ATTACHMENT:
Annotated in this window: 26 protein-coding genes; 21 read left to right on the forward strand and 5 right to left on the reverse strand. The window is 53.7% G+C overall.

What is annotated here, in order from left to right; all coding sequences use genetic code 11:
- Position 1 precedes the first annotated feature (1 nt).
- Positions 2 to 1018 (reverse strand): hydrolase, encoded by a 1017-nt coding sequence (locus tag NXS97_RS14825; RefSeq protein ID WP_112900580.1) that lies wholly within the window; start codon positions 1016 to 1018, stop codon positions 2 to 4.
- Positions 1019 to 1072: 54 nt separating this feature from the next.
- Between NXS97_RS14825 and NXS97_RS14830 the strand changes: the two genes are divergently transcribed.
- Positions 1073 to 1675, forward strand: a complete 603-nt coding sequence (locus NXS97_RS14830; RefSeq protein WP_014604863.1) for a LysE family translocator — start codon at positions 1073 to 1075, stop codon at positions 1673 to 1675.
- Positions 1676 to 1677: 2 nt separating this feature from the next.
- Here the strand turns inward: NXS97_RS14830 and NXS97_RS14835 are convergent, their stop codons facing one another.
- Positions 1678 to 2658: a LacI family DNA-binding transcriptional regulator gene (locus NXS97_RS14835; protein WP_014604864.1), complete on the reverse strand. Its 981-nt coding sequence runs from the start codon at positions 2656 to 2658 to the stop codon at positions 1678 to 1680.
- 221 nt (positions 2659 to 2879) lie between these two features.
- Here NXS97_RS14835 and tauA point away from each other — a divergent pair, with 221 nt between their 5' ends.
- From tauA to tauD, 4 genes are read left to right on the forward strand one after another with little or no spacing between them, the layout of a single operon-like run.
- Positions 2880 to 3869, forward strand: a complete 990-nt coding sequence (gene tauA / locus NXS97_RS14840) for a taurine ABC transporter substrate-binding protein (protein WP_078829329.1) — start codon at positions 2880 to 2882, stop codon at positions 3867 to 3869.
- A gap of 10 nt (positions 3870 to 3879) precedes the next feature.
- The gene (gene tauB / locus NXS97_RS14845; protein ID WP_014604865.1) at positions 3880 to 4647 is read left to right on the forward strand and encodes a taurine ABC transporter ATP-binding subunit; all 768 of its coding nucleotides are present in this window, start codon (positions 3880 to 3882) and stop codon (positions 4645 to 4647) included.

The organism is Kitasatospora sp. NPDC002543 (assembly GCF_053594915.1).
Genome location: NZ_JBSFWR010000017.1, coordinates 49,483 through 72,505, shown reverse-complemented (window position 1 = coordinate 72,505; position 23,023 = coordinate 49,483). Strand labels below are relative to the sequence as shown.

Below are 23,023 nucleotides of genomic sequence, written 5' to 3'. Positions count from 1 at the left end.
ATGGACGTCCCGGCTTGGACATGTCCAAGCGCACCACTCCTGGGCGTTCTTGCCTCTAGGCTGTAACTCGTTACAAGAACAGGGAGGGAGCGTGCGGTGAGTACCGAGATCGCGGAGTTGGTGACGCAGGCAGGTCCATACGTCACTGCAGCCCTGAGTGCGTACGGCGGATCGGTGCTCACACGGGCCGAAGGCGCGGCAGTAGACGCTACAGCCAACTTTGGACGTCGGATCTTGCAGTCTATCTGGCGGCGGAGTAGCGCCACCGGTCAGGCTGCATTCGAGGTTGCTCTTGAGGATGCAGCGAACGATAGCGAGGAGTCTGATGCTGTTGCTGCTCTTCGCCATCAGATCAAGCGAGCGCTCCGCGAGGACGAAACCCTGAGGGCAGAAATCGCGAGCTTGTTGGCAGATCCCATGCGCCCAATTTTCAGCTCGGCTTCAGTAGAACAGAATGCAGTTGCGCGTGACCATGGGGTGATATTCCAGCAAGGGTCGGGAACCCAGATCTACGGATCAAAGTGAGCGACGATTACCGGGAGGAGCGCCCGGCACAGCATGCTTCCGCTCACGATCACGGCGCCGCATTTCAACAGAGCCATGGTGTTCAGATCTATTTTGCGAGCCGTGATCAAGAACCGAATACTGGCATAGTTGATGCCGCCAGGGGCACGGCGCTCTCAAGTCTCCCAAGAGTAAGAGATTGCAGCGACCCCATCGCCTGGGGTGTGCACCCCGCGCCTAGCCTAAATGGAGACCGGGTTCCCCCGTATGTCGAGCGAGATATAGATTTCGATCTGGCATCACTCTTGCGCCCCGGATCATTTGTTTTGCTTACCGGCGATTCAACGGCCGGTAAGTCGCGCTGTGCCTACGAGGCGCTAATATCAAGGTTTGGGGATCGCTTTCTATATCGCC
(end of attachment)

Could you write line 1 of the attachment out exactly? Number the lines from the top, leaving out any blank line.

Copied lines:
Annotated in this window: 26 protein-coding genes; 21 read left to right on the forward strand and 5 right to left on the reverse strand. The window is 53.7% G+C overall.